DeSantis’ ban on school mask mandates violates state constitution, judge rules
Florida man has bad day in court —
DeSantis’ controversial ban “does not meet constitutional muster,” judge said.
A Florida judge on Friday struck down Governor Ron DeSantis’ controversial executive order barring school districts from mandating masks in schools.
Reading from his notes, Leon County Circuit Judge John Cooper said DeSantis’ ban “does not meet constitutional muster,” according to a CBS affiliate in south Florida. Cooper’s ruling has not yet been put in writing, but he said he plans to sign the order Monday. He added that he expects the ruling to be appealed, which DeSantis vowed to do on Thursday in advance of his loss.
In his decision, Cooper sided with eight parents who sued DeSantis, Education Commissioner Richard Corcoran, the Florida Department of Education, and the Florida Board of Education. The parents claimed that the ban prevented educators from ensuring a safe learning environment for their children and “endangered all Floridians.”
To come to his decision, Cooper noted that DeSantis’ executive order hinged on a law that took effect July 1 called the “parents’ bill of rights” law.
“This orphan statute does not support a statewide order or any action interfering with the constitutionally provided authority of local school districts to provide for the safety and health of children, based on the unique facts on the ground,” Cooper said, according to the Tampa Bay Times.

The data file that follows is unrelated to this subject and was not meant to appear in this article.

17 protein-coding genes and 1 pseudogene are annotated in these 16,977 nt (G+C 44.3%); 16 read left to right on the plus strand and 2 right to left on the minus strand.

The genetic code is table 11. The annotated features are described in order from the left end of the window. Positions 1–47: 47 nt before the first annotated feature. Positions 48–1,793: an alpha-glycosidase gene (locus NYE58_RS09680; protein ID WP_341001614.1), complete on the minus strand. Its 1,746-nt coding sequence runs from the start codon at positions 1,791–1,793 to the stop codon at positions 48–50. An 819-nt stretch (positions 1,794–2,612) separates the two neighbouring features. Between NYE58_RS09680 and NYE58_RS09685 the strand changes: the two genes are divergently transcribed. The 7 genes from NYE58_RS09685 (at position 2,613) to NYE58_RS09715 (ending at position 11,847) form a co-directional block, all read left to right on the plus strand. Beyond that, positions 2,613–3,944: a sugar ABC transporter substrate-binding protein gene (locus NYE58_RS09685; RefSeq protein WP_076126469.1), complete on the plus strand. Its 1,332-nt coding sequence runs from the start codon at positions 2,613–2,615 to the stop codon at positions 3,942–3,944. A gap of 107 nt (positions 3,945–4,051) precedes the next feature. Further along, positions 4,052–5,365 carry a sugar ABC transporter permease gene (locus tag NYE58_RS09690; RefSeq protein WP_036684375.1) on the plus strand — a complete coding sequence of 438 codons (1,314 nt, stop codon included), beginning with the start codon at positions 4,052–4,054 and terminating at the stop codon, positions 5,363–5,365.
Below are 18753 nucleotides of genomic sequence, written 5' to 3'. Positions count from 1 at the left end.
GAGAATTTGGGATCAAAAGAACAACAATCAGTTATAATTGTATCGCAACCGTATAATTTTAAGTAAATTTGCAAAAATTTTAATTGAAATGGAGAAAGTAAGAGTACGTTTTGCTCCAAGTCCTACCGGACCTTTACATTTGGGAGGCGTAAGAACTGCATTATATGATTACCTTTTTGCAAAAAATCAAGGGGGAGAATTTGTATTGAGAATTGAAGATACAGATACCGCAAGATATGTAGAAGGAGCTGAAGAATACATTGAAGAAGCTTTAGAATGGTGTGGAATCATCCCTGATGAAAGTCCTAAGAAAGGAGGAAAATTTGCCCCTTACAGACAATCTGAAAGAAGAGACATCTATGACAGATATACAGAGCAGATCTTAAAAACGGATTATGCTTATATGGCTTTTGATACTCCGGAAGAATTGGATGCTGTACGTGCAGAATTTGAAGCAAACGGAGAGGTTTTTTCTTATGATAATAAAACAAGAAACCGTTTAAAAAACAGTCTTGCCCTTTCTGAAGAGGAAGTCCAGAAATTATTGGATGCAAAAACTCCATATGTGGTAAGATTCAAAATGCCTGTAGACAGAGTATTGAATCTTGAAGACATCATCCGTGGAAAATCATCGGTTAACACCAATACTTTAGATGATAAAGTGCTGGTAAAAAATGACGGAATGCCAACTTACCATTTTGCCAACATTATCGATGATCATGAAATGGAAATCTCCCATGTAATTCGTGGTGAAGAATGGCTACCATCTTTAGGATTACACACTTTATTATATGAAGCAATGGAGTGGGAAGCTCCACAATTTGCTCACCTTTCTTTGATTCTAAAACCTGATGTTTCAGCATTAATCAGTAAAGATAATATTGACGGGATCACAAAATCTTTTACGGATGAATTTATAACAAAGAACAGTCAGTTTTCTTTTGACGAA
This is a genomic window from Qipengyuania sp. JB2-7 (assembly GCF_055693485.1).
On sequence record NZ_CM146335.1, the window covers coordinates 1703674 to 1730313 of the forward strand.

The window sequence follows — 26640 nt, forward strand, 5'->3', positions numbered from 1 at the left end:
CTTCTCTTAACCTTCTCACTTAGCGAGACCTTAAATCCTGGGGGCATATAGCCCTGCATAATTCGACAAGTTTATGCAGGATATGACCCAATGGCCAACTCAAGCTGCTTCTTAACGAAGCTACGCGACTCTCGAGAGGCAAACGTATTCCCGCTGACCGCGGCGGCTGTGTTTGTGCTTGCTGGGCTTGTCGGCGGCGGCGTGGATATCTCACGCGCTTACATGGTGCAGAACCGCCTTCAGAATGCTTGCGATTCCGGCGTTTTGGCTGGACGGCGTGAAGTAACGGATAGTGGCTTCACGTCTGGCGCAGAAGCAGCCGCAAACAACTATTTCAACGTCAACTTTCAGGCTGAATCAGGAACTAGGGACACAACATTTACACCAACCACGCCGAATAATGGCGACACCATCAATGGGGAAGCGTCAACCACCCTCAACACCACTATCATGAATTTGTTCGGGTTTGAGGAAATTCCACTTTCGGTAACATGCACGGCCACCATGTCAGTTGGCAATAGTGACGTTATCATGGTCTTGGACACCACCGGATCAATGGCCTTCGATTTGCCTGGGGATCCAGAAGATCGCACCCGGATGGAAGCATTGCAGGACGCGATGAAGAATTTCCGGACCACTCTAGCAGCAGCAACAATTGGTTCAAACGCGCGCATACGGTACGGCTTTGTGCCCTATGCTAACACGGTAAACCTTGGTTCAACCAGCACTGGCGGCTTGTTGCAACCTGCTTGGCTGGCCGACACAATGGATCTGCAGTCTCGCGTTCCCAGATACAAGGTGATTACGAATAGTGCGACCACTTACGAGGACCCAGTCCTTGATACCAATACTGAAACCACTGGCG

The law states that the government may not “infringe on the fundamental rights of a parent to direct the upbringing, education, health care, and mental health of his or her minor child.” But, it goes on to say that those rights can indeed be infringed if the government can demonstrate that any infringing policy is “reasonable and necessary to achieve a compelling state interest.”
Reasonable and necessary
The “evidence demonstrates that face mask policies that follow CDC guidance are, at this point in time, reasonable and consistent with the best scientific and medical and public opinion guidance at this time,” Cooper concluded in court Friday. Moreover, Cooper determined that the law doesn’t allow for a ban on mask mandates at all, rather, it provides an avenue for parents to challenge school boards that institute mask mandates to provide evidence that the mandate is reasonable and necessary.
“My ruling in this case—if you want to put it in one sentence—is: I am enforcing the bill passed by the Legislature and requiring that anyone who uses that bill to follow all provisions and not part of the provisions,” Cooper said, referring to the bit prohibiting infringement without the “reasonable and necessary” catch.
DeSantis’ ban on school mask mandates has been at the center of intense criticism and controversy as new school terms begin and the state shatters records for new COVID-19 cases, hospitalizations, and deaths.
On Thursday, the Associated Press reported that at least 10 school boards had defied the Governor’s order and issued mask mandates anyway. Those districts include some of the largest in the state, resulting in over half of Florida’s 2.8 million public school students being under a mask mandate.
DeSantis has, in turn, threatened to penalize districts by withholding salaries and funds if they defied his order. That sparked a war of words with the Biden administration, which has said that federal funds could cover any withheld funds to educators. The administration has also repeatedly told DeSantis to “get out of the way.”